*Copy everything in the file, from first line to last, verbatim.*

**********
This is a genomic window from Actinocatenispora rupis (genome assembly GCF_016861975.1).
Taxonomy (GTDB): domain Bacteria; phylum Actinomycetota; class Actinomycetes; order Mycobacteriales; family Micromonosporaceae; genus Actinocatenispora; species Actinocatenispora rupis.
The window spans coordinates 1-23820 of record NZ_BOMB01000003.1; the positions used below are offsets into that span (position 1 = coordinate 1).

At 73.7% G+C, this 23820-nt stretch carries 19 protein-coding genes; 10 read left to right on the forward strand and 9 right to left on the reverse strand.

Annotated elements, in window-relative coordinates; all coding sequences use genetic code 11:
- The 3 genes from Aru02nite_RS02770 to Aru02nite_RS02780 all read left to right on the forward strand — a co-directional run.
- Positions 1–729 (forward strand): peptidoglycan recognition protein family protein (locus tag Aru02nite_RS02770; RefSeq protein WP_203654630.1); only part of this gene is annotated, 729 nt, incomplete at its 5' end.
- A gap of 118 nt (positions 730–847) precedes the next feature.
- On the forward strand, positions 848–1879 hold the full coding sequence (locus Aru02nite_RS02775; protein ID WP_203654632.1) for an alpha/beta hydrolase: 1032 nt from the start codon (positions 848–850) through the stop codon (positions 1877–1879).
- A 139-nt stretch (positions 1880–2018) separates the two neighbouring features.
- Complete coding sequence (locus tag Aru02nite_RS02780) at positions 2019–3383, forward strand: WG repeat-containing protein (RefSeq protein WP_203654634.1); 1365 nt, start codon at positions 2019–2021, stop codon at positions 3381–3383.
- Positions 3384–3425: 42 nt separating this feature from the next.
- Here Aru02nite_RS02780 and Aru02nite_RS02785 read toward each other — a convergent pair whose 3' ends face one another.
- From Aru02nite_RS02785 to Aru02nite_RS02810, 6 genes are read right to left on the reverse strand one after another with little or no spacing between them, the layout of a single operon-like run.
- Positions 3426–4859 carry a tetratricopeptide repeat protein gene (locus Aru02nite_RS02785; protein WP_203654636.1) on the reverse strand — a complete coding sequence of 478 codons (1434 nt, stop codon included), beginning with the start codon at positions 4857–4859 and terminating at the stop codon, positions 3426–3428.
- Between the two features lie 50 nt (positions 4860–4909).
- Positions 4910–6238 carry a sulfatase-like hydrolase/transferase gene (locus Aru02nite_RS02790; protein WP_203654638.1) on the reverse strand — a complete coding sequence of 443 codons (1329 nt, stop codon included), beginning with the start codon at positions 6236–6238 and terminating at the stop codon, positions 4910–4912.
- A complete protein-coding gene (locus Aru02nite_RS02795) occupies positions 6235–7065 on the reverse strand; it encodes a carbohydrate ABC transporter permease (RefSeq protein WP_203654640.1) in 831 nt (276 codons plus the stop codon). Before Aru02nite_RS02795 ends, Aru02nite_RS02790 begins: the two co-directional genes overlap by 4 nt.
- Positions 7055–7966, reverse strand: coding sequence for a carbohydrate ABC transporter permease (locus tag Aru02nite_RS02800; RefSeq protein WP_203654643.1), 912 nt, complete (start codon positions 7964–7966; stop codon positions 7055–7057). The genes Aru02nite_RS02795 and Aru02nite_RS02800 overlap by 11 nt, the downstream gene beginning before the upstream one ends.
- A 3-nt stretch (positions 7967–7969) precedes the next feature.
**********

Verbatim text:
This is a genomic window from Actinocatenispora rupis (genome assembly GCF_016861975.1).
Taxonomy (GTDB): domain Bacteria; phylum Actinomycetota; class Actinomycetes; order Mycobacteriales; family Micromonosporaceae; genus Actinocatenispora; species Actinocatenispora rupis.
The window spans coordinates 1-23820 of record NZ_BOMB01000003.1; the positions used below are offsets into that span (position 1 = coordinate 1).

At 73.7% G+C, this 23820-nt stretch carries 19 protein-coding genes; 10 read left to right on the forward strand and 9 right to left on the reverse strand.

Annotated elements, in window-relative coordinates; all coding sequences use genetic code 11:
- The 3 genes from Aru02nite_RS02770 to Aru02nite_RS02780 all read left to right on the forward strand — a co-directional run.
- Positions 1–729 (forward strand): peptidoglycan recognition protein family protein (locus tag Aru02nite_RS02770; RefSeq protein WP_203654630.1); only part of this gene is annotated, 729 nt, incomplete at its 5' end.
- A gap of 118 nt (positions 730–847) precedes the next feature.
- On the forward strand, positions 848–1879 hold the full coding sequence (locus Aru02nite_RS02775; protein ID WP_203654632.1) for an alpha/beta hydrolase: 1032 nt from the start codon (positions 848–850) through the stop codon (positions 1877–1879).
- A 139-nt stretch (positions 1880–2018) separates the two neighbouring features.
- Complete coding sequence (locus tag Aru02nite_RS02780) at positions 2019–3383, forward strand: WG repeat-containing protein (RefSeq protein WP_203654634.1); 1365 nt, start codon at positions 2019–2021, stop codon at positions 3381–3383.
- Positions 3384–3425: 42 nt separating this feature from the next.
- Here Aru02nite_RS02780 and Aru02nite_RS02785 read toward each other — a convergent pair whose 3' ends face one another.
- From Aru02nite_RS02785 to Aru02nite_RS02810, 6 genes are read right to left on the reverse strand one after another with little or no spacing between them, the layout of a single operon-like run.
- Positions 3426–4859 carry a tetratricopeptide repeat protein gene (locus Aru02nite_RS02785; protein WP_203654636.1) on the reverse strand — a complete coding sequence of 478 codons (1434 nt, stop codon included), beginning with the start codon at positions 4857–4859 and terminating at the stop codon, positions 3426–3428.
- Between the two features lie 50 nt (positions 4860–4909).
- Positions 4910–6238 carry a sulfatase-like hydrolase/transferase gene (locus Aru02nite_RS02790; protein WP_203654638.1) on the reverse strand — a complete coding sequence of 443 codons (1329 nt, stop codon included), beginning with the start codon at positions 6236–6238 and terminating at the stop codon, positions 4910–4912.
- A complete protein-coding gene (locus Aru02nite_RS02795) occupies positions 6235–7065 on the reverse strand; it encodes a carbohydrate ABC transporter permease (RefSeq protein WP_203654640.1) in 831 nt (276 codons plus the stop codon). Before Aru02nite_RS02795 ends, Aru02nite_RS02790 begins: the two co-directional genes overlap by 4 nt.
- Positions 7055–7966, reverse strand: coding sequence for a carbohydrate ABC transporter permease (locus tag Aru02nite_RS02800; RefSeq protein WP_203654643.1), 912 nt, complete (start codon positions 7964–7966; stop codon positions 7055–7057). The genes Aru02nite_RS02795 and Aru02nite_RS02800 overlap by 11 nt, the downstream gene beginning before the upstream one ends.
- A 3-nt stretch (positions 7967–7969) precedes the next feature.